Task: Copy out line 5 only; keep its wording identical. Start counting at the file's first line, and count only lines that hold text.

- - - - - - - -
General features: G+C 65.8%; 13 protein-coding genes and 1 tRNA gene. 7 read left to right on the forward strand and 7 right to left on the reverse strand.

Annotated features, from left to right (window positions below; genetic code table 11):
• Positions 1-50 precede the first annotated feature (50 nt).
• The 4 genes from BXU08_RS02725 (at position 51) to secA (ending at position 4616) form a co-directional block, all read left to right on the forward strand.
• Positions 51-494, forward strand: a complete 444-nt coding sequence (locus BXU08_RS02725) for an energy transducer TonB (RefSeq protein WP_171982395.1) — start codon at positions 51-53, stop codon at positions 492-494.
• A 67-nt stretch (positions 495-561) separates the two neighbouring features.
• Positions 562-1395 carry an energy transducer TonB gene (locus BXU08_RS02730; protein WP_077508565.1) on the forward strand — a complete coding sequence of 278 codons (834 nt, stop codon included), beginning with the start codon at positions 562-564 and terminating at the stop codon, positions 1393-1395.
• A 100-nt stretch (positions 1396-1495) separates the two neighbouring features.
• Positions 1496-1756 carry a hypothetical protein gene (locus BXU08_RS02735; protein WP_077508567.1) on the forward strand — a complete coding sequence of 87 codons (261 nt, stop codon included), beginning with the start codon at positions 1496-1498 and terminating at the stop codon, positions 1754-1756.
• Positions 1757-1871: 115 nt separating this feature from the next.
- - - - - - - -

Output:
• Positions 51-494, forward strand: a complete 444-nt coding sequence (locus BXU08_RS02725) for an energy transducer TonB (RefSeq protein WP_171982395.1) — start codon at positions 51-53, stop codon at positions 492-494.